Casey Anthony gets four year sentence for lying, to be released July 13
ORLANDO, Fla (Reuters) – A Florida judge on Thursday sentenced Casey Anthony to four years in jail for lying to police after her daughter disappeared, but she will be released from custody next week after getting credit for time served and good behavior.
Court officials said Anthony, 25, will be let out of jail on July 13, having received 1,043 days credit for the time she spent behind bars since her arrest.
Anthony was acquitted on Tuesday of killing her 2-year-old daughter Caylee in 2008 but on Thursday received the toughest possible punishment for providing false information to law enforcement during the investigation.
Each of the four misdemeanor counts Anthony was convicted of carried a maximum of one year in jail. Judge Belvin Perry ordered the one-year terms to run consecutively, and also imposed a $1,000 fine for each count.
Perry said as a result of Anthony’s lies, law enforcement spent “a great deal of time, energy and manpower looking for young Caylee Marie Anthony.”
Anthony did not speak during the sentencing hearing. She wore her long hair loose rather than pulled tightly back as she had during the trial and smiled while she chatted with defense attorneys before the proceedings.
But her face tightened as the judge discussed her lies and handed down the punishment.
The hearing drew Anthony’s fans, critics and a large police presence to the Orlando courthouse where her trial played out over more than six weeks this summer.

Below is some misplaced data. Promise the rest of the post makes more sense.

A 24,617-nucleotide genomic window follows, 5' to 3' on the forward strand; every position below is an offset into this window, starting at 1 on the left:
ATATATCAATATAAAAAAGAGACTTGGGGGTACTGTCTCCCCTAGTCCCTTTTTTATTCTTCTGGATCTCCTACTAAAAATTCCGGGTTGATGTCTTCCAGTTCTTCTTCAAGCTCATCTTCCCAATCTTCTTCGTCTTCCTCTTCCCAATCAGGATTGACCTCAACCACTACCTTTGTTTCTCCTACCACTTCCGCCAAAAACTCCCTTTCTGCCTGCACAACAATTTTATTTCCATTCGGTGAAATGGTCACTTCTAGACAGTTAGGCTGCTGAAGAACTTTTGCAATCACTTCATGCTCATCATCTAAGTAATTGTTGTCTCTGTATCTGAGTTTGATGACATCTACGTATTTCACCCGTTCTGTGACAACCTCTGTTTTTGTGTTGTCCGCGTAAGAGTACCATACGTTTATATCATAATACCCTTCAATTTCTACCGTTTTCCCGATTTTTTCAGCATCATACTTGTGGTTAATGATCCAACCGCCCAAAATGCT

“Boycott any books, movies by Casey,” one protester’s sign read.
“Casey will you marry me,” read a sign held by 20-year-old pizzeria worker Tim Allen.
Reaction to the sentence was mixed. Some people came hoping to witness Anthony walk out of the courthouse a free woman.
“I would like to put my eyes on her,” said Darwin Outsey, a 33-year-old Orlando car detailer who agreed with the murder acquittal but thought Anthony was at least guilty of being an accessory to the killing.
Others criticized the sentence as too lenient.
The punishment is a far cry from the death penalty prosecutors had planned to seek if jurors found Anthony guilty of first-degree murder.
The prosecution said Anthony smothered Caylee with duct tape on June 16, 2008, drove around for several days with Caylee’s body in her car trunk and then dumped the remains in woods near the Anthony family home.
The defense argued that Caylee died in an accidental drowning in the family’s backyard pool.
Millions of Americans followed the trial and many were stunned, even angered, by the verdict reached by jurors on Tuesday.
The jury also found Anthony not guilty of aggravated child abuse or aggravated manslaughter of a child. Jurors who have spoken out since said they felt there wasn’t enough evidence for a murder conviction.
(Writing by Colleen Jenkins; Editing by Jerry Norton)